Status offender is a term that describes a person who is legally charged with an offence, but has not actually committed a criminal act. Rather, the 'offence' is more to do with the person's personal condition or characteristics.
In the context of child welfare in Australia, children and young people charged with 'neglect', or 'exposed to moral danger' could be described as status offenders, as could young people who ran away from home to escape violence and abuse. Juvenile status offenders can be distinguished from juvenile offenders who have actually been convicted of criminal acts. The term is commonly used in the United States, but is also heard in the Australian context. For example, the Senate Committee's 'Forgotten Australians' report of 2004 stated that:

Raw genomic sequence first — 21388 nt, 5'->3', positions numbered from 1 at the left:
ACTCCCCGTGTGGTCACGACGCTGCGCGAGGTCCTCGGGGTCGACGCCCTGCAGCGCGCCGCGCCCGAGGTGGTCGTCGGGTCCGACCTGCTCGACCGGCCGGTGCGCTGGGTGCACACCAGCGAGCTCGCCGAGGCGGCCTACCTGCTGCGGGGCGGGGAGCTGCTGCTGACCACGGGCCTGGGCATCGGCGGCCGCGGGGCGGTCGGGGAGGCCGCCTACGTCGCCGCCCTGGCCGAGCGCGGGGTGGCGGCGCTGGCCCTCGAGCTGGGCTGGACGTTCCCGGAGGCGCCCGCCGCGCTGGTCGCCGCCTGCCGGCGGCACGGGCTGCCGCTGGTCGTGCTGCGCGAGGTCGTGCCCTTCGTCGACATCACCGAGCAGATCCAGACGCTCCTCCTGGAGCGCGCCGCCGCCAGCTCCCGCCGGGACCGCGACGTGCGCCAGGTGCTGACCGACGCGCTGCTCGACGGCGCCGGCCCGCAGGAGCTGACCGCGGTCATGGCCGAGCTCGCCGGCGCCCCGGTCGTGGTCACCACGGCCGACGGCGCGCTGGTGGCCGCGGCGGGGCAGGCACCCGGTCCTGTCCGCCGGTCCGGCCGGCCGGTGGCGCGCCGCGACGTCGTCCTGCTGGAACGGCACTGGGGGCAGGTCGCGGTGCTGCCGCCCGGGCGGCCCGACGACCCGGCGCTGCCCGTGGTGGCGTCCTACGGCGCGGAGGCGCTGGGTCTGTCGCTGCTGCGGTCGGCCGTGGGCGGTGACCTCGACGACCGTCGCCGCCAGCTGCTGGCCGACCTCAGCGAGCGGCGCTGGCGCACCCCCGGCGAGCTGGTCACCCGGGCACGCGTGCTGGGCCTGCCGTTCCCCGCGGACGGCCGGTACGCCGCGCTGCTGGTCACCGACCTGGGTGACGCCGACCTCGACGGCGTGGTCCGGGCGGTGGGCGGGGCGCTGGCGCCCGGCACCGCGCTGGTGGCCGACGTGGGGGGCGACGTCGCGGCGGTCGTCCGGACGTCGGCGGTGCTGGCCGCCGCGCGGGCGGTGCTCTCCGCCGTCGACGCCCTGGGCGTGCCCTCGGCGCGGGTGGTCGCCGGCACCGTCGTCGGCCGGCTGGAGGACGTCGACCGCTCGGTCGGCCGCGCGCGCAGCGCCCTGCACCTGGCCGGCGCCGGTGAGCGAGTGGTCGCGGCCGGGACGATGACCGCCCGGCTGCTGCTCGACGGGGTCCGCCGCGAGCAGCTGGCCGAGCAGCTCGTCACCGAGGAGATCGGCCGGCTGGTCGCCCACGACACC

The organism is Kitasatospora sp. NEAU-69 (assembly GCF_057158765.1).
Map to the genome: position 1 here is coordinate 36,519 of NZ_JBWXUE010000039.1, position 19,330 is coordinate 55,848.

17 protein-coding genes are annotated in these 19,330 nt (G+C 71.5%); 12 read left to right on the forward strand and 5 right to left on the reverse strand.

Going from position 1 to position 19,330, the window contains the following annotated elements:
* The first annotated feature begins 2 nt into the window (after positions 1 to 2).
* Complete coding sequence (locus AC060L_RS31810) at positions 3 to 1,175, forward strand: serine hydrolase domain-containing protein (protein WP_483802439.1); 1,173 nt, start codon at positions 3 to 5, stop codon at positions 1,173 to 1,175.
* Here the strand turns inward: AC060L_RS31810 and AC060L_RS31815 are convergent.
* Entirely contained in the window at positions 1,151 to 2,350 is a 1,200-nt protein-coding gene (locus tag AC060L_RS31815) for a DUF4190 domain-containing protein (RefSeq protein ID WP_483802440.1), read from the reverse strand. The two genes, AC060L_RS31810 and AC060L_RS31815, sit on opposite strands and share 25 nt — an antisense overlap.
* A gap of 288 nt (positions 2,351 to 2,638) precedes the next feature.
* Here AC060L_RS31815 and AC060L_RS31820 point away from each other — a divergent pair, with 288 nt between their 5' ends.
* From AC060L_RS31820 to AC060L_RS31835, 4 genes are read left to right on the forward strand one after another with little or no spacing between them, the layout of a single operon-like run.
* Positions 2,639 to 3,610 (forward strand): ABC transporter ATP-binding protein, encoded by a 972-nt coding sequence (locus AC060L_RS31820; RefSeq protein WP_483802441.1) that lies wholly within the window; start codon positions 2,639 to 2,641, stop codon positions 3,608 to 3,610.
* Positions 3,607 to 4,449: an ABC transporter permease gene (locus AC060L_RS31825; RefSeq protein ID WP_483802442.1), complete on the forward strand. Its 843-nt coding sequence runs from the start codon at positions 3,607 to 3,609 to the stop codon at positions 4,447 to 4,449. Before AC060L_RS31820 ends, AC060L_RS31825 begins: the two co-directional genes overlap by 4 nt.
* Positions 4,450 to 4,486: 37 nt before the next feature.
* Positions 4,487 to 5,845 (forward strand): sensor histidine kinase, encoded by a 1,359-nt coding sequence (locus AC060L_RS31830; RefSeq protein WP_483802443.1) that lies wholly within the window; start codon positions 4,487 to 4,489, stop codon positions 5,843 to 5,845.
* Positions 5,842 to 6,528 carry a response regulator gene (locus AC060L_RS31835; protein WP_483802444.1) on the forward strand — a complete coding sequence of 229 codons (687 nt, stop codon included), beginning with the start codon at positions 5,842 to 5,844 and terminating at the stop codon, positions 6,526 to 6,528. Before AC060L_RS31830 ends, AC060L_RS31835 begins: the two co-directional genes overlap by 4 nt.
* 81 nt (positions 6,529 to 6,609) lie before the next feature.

Many children were made wards of the state after being charged with being uncontrollable, neglected or in moral danger, not because they had done anything wrong, but because circumstances in which they found themselves resulted in them being status offenders (Executive Summary).
Sources used to compile this entry: Senate Community Affairs Reference Committee, Forgotten Australians : a report on Australians who experienced institutional or out-of-home care as children, Commonwealth of Australia, Canberra, 2004, http://www.aph.gov.au/Parliamentary_Business/Committees/Senate/Community_Affairs/completed_inquiries/2004-07/inst_care/report/index.htm.
Prepared by: Cate O'Neill
Created: 9 October 2012, Last modified: 7 November 2017